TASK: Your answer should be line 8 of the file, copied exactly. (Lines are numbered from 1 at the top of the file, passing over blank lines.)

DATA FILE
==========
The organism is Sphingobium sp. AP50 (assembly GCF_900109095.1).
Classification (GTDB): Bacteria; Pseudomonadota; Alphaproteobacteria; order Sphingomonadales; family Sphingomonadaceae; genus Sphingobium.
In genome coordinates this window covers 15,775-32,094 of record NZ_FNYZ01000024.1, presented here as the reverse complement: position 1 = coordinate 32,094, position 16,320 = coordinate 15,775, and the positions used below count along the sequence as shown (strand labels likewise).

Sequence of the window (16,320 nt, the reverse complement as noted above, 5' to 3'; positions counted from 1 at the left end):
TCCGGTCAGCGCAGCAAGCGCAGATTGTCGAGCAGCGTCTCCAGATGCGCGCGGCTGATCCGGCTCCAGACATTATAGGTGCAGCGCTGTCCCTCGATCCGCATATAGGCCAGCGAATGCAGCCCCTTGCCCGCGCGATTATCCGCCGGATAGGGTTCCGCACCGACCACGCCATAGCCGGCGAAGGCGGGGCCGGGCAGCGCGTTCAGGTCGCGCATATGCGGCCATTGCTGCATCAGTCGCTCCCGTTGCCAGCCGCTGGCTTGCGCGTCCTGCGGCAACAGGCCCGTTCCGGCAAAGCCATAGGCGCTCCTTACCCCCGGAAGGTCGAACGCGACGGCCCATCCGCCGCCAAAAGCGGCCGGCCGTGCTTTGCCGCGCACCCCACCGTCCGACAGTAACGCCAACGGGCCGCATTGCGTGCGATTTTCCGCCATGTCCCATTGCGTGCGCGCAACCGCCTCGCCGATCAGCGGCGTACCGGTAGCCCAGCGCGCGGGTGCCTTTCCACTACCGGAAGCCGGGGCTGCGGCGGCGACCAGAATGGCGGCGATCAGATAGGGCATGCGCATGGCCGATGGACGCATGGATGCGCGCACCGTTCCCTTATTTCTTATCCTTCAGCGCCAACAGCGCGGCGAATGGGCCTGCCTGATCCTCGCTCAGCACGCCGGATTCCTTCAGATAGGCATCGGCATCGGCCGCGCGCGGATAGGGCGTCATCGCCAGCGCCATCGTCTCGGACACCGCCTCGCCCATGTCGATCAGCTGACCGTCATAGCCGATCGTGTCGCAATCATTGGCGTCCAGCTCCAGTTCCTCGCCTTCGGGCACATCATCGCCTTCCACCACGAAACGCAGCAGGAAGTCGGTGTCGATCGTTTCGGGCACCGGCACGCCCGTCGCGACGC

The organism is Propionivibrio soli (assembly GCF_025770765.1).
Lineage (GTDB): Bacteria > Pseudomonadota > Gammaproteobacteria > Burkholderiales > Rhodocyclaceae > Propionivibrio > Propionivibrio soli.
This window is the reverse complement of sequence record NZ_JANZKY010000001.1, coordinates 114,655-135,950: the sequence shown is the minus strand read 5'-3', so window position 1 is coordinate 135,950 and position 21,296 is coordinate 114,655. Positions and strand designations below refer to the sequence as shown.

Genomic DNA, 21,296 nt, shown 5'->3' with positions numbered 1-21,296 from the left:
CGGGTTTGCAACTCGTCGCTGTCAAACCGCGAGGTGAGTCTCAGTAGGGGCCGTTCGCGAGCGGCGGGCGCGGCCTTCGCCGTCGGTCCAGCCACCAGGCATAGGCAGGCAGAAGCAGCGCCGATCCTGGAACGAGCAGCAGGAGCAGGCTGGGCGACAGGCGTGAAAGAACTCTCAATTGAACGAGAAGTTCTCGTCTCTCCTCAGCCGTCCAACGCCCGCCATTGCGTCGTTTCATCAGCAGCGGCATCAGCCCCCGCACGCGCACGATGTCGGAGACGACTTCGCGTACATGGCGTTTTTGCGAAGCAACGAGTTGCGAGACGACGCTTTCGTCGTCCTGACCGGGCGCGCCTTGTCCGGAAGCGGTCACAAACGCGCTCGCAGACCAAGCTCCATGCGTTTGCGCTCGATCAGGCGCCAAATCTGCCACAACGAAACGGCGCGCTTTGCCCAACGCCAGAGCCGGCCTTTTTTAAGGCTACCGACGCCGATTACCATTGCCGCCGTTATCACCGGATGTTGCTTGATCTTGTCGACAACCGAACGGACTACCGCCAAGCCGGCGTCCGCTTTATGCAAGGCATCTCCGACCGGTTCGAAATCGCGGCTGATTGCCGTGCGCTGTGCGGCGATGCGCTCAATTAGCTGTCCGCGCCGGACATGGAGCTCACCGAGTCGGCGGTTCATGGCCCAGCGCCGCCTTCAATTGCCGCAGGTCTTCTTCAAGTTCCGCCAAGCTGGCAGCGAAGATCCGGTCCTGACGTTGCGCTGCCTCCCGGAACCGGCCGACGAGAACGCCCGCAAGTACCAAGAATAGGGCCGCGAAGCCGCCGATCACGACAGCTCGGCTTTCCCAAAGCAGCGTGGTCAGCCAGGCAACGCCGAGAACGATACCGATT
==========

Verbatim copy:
This window is the reverse complement of sequence record NZ_JANZKY010000001.1, coordinates 114,655-135,950: the sequence shown is the minus strand read 5'-3', so window position 1 is coordinate 135,950 and position 21,296 is coordinate 114,655. Positions and strand designations below refer to the sequence as shown.